Tribal influence in Vegas grows with upcoming Palms reopening

The San Manuel Band of Mission Indians is expected to reopen Palms Casino Resort in Las Vegas in the spring.
The San Manuel Band of Mission Indians is expected to reopen Palms Casino Resort in Las Vegas in the spring. Photo Credit: Palms Casino Resort
Paul Szydelko
Paul Szydelko

Closed since the pandemic's onset in March 2020 and under new tribal ownership, the Palms Casino Resort in Las Vegas is expected to open in the spring.

The Nevada Gaming Commission cleared the way Dec. 16 for the San Manuel Gaming and Hospitality Authority to assume ownership of the off-Strip resort. The tribe announced in May that it was buying the property from Red Rock Resorts (formerly Station Casinos) for $650 million in cash.

"We are grateful for this opportunity to share our long-standing tradition of hospitality with Las Vegas and execute our vision for this iconic resort, starting by welcoming back former and current Palms employees," San Manuel Gaming chairwoman Latisha Casas said. "Together, we will create history."

In addition to the casino, the Palms features more than 700 hotel rooms and suites, several dining venues, meetings space, a 2,500-seat theater, pool, spa and Palms Place condominiums. Guests can now make reservations at Palms Place. Room reservations for the Palms Casino Resort will be available early next year.

Tribal influence in Vegas deepens

San Manuel becomes the first Native American tribe to own and operate a casino-resort in Las Vegas. Mohegan Gaming & Entertainment operates the casino at Virgin Hotels Las Vegas, and the Seminole Tribe of Florida's Hard Rock International announced earlier this month it was acquiring the Mirage in a deal to be completed in 2022.

"The tribal gaming industry is hugely successful," said Alan Feldman, a casino industry veteran who is now a distinguished fellow in responsible gaming for the International Gaming Institute at the University of Nevada, Las Vegas. "They generate a lot of [capital], and obviously they've done some incredibly wonderful things on tribal lands to improve the lives of tribal communities all across the country."

Part of ensuring continued success for future generations means making more investments, on and off tribal lands, Feldman said. San Manuel undoubtedly found a unique opportunity at the Palms, which underwent a $620 million renovation before the pandemic.

"Palms is a particularly strategic investment," Feldman said. "This is a property that just had an enormous amount of investment poured into it. And they picked it up for very much what [most would think] was below market value, considering how much had just been spent on it -- a great value for them."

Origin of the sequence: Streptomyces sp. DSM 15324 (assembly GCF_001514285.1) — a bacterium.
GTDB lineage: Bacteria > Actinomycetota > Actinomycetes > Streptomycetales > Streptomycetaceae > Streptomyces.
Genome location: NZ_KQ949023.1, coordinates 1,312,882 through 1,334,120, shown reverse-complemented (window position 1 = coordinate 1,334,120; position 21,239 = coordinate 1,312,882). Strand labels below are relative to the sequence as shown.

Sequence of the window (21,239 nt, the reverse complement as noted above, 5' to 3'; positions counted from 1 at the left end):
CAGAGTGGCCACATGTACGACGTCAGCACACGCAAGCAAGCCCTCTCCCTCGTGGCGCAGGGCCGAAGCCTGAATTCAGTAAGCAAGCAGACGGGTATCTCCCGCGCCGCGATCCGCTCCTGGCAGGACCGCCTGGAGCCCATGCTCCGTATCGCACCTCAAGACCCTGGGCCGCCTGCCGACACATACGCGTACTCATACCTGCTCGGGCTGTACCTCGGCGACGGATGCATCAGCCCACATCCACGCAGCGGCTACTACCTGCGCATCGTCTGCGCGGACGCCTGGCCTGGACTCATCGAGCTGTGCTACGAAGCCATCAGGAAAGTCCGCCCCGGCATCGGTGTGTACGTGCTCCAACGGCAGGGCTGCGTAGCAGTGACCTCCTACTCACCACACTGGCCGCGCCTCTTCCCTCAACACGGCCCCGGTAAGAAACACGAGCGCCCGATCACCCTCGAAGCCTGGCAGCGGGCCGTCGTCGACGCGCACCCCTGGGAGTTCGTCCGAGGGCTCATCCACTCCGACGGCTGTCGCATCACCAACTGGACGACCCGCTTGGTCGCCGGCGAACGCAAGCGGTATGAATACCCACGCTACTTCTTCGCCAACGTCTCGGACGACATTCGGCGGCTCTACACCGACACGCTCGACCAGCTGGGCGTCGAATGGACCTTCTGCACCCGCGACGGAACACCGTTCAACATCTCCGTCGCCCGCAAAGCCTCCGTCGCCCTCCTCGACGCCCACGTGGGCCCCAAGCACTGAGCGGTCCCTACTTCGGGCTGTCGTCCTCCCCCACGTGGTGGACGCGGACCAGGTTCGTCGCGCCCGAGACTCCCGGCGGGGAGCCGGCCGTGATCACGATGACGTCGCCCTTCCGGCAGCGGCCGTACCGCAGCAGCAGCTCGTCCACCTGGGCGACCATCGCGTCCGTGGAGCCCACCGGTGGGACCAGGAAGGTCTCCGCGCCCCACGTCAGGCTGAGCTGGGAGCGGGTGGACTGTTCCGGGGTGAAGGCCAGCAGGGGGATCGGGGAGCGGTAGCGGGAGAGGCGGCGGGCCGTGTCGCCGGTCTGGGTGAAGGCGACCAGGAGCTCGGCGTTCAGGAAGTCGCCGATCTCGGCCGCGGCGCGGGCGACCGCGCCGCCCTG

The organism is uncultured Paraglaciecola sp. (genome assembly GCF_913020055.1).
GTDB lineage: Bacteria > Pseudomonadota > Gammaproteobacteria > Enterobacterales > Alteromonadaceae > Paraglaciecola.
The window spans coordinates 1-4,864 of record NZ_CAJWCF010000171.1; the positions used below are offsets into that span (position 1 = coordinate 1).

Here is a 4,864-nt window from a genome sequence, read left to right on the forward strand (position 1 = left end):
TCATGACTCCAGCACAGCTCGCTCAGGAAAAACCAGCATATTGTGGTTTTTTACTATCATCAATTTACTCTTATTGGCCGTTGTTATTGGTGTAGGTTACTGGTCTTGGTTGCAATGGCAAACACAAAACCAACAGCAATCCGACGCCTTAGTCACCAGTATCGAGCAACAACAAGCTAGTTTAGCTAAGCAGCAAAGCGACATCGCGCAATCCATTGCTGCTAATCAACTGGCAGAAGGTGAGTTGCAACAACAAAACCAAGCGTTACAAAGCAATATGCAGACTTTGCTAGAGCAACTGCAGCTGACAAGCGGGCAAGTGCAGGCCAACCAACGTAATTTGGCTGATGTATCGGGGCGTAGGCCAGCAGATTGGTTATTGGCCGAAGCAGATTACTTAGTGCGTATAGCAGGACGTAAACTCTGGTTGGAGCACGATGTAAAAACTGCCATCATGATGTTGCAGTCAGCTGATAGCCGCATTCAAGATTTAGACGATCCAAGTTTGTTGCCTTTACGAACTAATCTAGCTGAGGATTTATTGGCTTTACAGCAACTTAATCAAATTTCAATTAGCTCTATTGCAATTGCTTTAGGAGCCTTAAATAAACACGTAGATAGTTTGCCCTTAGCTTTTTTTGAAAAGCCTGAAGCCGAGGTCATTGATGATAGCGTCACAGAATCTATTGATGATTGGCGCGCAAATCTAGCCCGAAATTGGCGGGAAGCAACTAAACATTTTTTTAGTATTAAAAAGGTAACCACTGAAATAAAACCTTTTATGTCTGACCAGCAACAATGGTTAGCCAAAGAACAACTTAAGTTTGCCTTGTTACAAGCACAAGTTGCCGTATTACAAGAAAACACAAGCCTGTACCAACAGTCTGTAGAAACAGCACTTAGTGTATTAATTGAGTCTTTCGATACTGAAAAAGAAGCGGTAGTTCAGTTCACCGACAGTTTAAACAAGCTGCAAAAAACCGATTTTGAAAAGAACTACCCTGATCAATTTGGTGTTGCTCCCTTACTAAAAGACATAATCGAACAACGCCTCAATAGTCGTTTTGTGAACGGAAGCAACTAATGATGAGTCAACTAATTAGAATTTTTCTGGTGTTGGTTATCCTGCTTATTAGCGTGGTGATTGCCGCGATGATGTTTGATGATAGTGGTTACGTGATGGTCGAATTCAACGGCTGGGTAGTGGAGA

The tribe also owns and operates Yaamava' Resort & Casino at San Manuel (formerly San Manuel Casino), in Highland, Calif., about 90 minutes east of Los Angeles. The debut of a 2,800-seat entertainment venue will complete an expansion next year.  

"I don't think for a second anyone should doubt the marketing prowess of this particular group or, frankly, any group in tribal gaming," Feldman said. "Some of the most beautiful casinos in the country are on tribal lands run by tribal entities. San Manuel may be one of the best examples."

Cynthia Kiser Murphey, a former MGM Resorts International executive who was named general manager in the fall, said, "It's important we bring forward the strong values and culture of the tribe into everything we do at the property."

What can guests expect on a Palms stay?

While specific changes for the Palms have not been announced, Feldman said guests may enjoy more personal service.

"San Manuel is a very good example of a tribe that is incredibly sensitive about its culture and its history," Feldman said. "Part of that is an expression of its care and compassion about everything -- about its people, about its community, about its land. And I think that extends to their customer in a different way than when a commercial company says [it] cares about [its] customers."

How that difference manifests at the Palms remains to be seen.

Feldman said San Manuel doesn't have "that kind of breakneck pressure that you see in many [commercial] companies to make the quarter, to drive business, to acquire customers, to outmarket everyone. What we may end up seeing in San Manuel … may have more to do with developing and nurturing relationships with customers."

"New money coming into Las Vegas has always been good," Feldman said. "It's great to have them in town, great to have them in this competition for everyone else and great to see them competing with everyone else."


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